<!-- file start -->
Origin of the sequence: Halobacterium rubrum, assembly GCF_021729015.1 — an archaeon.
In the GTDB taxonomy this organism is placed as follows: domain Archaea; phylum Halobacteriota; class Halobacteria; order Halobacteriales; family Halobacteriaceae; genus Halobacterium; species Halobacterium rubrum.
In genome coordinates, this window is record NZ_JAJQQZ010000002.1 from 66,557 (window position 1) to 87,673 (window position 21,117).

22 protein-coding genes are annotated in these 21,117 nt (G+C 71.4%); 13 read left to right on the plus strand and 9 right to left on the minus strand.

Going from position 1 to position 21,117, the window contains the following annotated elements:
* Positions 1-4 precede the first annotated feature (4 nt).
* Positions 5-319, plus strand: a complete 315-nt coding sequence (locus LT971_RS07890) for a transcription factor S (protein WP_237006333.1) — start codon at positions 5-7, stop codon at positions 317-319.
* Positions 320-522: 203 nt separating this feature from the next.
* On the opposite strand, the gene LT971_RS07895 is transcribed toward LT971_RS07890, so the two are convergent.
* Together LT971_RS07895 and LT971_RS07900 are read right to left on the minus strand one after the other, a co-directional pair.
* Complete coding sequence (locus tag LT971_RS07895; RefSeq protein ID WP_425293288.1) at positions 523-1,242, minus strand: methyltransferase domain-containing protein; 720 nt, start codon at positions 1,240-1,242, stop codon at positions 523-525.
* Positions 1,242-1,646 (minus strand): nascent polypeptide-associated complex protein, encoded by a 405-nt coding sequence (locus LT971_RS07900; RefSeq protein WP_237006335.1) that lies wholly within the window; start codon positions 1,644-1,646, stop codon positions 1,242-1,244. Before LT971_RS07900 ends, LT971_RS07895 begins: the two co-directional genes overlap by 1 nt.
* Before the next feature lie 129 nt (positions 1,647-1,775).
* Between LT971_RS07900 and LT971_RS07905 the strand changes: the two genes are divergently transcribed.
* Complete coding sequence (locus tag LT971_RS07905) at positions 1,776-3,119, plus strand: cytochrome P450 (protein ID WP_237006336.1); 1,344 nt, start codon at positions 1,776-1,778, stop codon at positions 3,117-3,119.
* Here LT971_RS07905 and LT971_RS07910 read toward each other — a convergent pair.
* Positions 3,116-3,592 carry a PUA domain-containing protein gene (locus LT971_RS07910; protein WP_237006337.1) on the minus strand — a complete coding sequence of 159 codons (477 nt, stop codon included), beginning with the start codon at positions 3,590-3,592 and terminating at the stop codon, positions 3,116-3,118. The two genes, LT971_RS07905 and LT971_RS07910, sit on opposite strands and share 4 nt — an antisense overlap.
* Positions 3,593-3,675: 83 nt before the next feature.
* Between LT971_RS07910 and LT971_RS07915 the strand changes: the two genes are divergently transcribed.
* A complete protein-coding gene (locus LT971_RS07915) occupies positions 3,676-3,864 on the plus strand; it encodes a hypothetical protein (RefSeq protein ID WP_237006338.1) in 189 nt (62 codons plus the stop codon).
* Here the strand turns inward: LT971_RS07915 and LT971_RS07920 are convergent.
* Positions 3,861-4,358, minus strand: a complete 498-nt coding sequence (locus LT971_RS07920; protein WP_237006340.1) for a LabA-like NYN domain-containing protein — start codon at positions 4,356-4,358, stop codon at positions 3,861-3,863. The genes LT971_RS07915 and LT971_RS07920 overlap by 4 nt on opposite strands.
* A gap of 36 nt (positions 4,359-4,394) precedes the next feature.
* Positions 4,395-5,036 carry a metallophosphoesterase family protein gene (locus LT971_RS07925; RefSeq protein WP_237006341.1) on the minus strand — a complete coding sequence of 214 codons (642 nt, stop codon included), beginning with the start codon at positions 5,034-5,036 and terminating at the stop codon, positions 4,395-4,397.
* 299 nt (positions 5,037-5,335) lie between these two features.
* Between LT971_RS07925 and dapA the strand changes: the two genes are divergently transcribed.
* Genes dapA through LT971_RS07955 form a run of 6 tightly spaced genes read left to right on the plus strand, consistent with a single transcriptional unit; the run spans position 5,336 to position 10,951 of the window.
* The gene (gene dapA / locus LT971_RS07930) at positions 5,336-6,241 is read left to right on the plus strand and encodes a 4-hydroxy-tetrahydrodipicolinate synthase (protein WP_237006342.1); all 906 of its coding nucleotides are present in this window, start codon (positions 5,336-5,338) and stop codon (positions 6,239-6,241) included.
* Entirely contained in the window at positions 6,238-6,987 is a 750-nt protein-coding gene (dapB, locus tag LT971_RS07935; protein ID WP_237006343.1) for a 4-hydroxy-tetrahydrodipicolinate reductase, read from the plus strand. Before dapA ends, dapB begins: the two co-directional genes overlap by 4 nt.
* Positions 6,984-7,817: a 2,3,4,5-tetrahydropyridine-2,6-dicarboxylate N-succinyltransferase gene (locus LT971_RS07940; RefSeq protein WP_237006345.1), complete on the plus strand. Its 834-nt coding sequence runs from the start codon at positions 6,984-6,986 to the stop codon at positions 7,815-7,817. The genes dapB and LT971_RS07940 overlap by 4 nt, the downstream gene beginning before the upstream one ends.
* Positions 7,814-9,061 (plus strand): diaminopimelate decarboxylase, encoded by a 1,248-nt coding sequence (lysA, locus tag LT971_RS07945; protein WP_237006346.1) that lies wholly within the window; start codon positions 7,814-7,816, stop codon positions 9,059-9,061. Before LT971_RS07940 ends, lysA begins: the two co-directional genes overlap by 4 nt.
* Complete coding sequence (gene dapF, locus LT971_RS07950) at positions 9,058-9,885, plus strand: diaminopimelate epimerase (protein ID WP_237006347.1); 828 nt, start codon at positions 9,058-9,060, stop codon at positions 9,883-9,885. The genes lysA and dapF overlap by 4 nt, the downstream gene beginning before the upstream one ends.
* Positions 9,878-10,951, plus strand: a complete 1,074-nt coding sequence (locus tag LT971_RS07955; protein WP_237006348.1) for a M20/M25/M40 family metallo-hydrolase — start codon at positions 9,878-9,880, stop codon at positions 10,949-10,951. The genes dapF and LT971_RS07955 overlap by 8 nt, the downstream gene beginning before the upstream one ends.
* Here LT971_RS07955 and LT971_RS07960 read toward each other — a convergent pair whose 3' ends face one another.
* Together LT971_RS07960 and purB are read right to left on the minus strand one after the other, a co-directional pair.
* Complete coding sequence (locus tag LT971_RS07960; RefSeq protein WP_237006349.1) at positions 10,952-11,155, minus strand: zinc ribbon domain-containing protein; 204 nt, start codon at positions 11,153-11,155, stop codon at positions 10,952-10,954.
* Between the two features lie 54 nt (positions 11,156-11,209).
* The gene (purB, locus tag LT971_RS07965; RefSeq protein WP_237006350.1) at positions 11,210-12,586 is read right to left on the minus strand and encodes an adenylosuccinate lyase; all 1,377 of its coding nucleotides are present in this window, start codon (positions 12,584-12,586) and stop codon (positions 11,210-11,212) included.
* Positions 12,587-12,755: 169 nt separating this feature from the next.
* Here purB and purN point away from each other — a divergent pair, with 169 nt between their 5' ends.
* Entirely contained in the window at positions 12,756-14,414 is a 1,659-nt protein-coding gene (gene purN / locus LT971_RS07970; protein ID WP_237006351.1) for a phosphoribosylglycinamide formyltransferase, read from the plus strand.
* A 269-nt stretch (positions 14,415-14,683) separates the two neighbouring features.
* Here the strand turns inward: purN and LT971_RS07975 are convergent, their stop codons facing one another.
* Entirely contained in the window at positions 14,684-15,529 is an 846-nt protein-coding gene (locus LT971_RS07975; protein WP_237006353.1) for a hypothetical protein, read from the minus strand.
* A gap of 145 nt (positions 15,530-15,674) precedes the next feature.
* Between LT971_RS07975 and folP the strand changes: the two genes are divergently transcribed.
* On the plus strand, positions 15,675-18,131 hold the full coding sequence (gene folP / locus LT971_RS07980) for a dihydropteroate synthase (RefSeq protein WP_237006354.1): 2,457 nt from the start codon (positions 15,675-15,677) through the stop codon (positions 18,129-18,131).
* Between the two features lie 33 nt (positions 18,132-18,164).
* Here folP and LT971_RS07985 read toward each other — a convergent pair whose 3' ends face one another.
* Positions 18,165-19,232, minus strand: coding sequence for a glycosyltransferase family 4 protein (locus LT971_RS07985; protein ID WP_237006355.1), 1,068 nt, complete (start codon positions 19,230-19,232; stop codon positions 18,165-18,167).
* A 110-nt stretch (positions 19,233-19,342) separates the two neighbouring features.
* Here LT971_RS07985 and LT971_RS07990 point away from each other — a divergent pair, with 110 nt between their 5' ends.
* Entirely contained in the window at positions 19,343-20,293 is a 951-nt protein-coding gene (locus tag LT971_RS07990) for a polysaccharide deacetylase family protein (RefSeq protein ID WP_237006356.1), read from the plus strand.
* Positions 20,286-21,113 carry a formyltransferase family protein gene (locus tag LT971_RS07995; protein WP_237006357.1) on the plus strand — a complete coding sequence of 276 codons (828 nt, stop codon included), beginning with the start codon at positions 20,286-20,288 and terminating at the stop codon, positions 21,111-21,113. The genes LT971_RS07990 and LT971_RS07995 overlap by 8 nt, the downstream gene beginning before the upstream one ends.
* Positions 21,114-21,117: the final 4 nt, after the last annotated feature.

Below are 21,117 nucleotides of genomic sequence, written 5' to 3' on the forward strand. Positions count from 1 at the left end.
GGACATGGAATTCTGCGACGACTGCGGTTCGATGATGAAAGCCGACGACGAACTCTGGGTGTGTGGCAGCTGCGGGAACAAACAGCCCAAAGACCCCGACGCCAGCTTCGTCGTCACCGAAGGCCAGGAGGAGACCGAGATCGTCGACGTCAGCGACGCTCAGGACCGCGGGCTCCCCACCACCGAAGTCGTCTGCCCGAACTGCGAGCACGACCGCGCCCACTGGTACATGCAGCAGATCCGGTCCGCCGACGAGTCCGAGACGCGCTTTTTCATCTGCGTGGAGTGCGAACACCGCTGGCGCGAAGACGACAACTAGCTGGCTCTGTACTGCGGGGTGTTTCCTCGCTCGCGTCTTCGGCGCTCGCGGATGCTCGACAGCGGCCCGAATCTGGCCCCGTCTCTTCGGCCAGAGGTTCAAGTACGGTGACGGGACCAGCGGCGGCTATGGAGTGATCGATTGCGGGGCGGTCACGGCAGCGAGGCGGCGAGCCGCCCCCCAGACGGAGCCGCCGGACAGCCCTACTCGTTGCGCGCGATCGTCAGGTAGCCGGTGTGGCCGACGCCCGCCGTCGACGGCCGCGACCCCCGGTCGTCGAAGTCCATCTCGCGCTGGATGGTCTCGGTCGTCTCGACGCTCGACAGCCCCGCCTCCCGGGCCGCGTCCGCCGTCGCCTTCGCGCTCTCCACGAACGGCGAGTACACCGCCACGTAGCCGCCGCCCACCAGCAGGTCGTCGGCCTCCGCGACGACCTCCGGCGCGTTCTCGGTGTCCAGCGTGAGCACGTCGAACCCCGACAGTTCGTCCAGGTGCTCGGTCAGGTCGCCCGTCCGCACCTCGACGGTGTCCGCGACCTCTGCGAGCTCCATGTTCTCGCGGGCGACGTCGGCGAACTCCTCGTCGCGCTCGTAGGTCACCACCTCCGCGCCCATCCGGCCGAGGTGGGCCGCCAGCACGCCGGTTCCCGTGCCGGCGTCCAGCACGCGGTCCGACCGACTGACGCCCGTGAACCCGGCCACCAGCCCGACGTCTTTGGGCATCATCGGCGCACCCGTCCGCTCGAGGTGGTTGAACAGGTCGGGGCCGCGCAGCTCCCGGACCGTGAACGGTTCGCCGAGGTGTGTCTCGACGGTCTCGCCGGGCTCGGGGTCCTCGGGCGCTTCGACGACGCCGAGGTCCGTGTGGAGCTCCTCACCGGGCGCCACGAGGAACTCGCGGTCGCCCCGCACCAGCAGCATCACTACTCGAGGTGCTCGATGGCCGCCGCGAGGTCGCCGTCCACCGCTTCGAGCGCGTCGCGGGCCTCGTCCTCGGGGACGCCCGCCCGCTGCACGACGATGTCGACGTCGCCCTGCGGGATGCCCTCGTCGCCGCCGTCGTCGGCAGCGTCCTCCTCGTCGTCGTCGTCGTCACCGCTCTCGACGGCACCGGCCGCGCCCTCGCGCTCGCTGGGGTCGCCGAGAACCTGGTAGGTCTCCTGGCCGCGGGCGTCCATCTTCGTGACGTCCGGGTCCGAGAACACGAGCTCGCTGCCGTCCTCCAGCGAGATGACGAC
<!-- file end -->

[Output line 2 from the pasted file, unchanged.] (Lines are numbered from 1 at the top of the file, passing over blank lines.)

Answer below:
In the GTDB taxonomy this organism is placed as follows: domain Archaea; phylum Halobacteriota; class Halobacteria; order Halobacteriales; family Halobacteriaceae; genus Halobacterium; species Halobacterium rubrum.